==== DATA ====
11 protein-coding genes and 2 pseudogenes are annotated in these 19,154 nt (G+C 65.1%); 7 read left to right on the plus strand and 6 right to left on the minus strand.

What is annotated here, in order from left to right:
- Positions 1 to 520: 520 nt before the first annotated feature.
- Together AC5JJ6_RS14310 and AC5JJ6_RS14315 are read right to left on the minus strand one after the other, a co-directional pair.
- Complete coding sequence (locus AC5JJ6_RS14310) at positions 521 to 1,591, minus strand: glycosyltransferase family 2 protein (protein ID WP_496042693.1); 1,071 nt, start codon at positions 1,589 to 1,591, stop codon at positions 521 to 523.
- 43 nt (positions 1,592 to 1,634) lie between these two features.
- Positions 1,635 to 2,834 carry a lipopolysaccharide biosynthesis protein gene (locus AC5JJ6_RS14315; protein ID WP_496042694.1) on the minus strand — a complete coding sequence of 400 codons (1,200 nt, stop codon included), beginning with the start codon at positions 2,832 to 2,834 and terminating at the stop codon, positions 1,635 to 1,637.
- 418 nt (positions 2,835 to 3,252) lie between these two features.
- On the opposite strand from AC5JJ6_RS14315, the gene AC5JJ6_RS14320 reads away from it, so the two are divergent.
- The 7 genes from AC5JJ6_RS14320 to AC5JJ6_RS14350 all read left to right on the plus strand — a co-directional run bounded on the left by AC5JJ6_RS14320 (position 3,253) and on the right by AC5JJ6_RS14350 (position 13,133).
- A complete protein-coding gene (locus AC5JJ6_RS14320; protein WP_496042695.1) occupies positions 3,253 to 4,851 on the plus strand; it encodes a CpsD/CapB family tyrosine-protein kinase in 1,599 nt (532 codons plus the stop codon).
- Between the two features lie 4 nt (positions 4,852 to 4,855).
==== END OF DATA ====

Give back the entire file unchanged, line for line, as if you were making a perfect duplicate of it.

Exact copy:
11 protein-coding genes and 2 pseudogenes are annotated in these 19,154 nt (G+C 65.1%); 7 read left to right on the plus strand and 6 right to left on the minus strand.

What is annotated here, in order from left to right:
- Positions 1 to 520: 520 nt before the first annotated feature.
- Together AC5JJ6_RS14310 and AC5JJ6_RS14315 are read right to left on the minus strand one after the other, a co-directional pair.
- Complete coding sequence (locus AC5JJ6_RS14310) at positions 521 to 1,591, minus strand: glycosyltransferase family 2 protein (protein ID WP_496042693.1); 1,071 nt, start codon at positions 1,589 to 1,591, stop codon at positions 521 to 523.
- 43 nt (positions 1,592 to 1,634) lie between these two features.
- Positions 1,635 to 2,834 carry a lipopolysaccharide biosynthesis protein gene (locus AC5JJ6_RS14315; protein ID WP_496042694.1) on the minus strand — a complete coding sequence of 400 codons (1,200 nt, stop codon included), beginning with the start codon at positions 2,832 to 2,834 and terminating at the stop codon, positions 1,635 to 1,637.
- 418 nt (positions 2,835 to 3,252) lie between these two features.
- On the opposite strand from AC5JJ6_RS14315, the gene AC5JJ6_RS14320 reads away from it, so the two are divergent.
- The 7 genes from AC5JJ6_RS14320 to AC5JJ6_RS14350 all read left to right on the plus strand — a co-directional run bounded on the left by AC5JJ6_RS14320 (position 3,253) and on the right by AC5JJ6_RS14350 (position 13,133).
- A complete protein-coding gene (locus AC5JJ6_RS14320; protein WP_496042695.1) occupies positions 3,253 to 4,851 on the plus strand; it encodes a CpsD/CapB family tyrosine-protein kinase in 1,599 nt (532 codons plus the stop codon).
- Between the two features lie 4 nt (positions 4,852 to 4,855).